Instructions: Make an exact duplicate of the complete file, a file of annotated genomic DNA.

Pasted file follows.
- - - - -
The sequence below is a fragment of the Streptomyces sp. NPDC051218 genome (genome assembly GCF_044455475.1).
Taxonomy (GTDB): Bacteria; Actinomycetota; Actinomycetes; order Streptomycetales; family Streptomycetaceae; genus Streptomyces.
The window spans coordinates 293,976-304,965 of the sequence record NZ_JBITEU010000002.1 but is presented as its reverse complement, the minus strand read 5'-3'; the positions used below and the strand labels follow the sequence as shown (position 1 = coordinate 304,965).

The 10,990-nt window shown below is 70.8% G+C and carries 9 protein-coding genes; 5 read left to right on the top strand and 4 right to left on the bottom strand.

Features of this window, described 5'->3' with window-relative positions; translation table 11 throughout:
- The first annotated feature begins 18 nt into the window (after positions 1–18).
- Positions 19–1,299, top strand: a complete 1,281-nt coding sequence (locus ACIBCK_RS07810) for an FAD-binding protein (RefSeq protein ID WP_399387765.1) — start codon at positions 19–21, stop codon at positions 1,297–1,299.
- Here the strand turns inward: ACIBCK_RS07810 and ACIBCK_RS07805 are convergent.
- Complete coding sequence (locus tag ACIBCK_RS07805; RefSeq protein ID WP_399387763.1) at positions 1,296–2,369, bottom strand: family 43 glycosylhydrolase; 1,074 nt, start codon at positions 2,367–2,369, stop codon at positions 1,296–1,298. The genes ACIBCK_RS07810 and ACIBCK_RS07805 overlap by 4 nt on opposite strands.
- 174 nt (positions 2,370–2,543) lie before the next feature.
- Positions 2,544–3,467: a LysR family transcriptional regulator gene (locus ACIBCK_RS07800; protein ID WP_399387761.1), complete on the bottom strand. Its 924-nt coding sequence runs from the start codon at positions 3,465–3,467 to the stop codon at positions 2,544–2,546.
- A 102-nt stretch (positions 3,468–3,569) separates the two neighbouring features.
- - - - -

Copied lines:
The sequence below is a fragment of the Streptomyces sp. NPDC051218 genome (genome assembly GCF_044455475.1).
Taxonomy (GTDB): Bacteria; Actinomycetota; Actinomycetes; order Streptomycetales; family Streptomycetaceae; genus Streptomyces.
The window spans coordinates 293,976-304,965 of the sequence record NZ_JBITEU010000002.1 but is presented as its reverse complement, the minus strand read 5'-3'; the positions used below and the strand labels follow the sequence as shown (position 1 = coordinate 304,965).

The 10,990-nt window shown below is 70.8% G+C and carries 9 protein-coding genes; 5 read left to right on the top strand and 4 right to left on the bottom strand.

Features of this window, described 5'->3' with window-relative positions; translation table 11 throughout:
- The first annotated feature begins 18 nt into the window (after positions 1–18).
- Positions 19–1,299, top strand: a complete 1,281-nt coding sequence (locus ACIBCK_RS07810) for an FAD-binding protein (RefSeq protein ID WP_399387765.1) — start codon at positions 19–21, stop codon at positions 1,297–1,299.
- Here the strand turns inward: ACIBCK_RS07810 and ACIBCK_RS07805 are convergent.
- Complete coding sequence (locus tag ACIBCK_RS07805; RefSeq protein ID WP_399387763.1) at positions 1,296–2,369, bottom strand: family 43 glycosylhydrolase; 1,074 nt, start codon at positions 2,367–2,369, stop codon at positions 1,296–1,298. The genes ACIBCK_RS07810 and ACIBCK_RS07805 overlap by 4 nt on opposite strands.
- 174 nt (positions 2,370–2,543) lie before the next feature.
- Positions 2,544–3,467: a LysR family transcriptional regulator gene (locus ACIBCK_RS07800; protein ID WP_399387761.1), complete on the bottom strand. Its 924-nt coding sequence runs from the start codon at positions 3,465–3,467 to the stop codon at positions 2,544–2,546.
- A 102-nt stretch (positions 3,468–3,569) separates the two neighbouring features.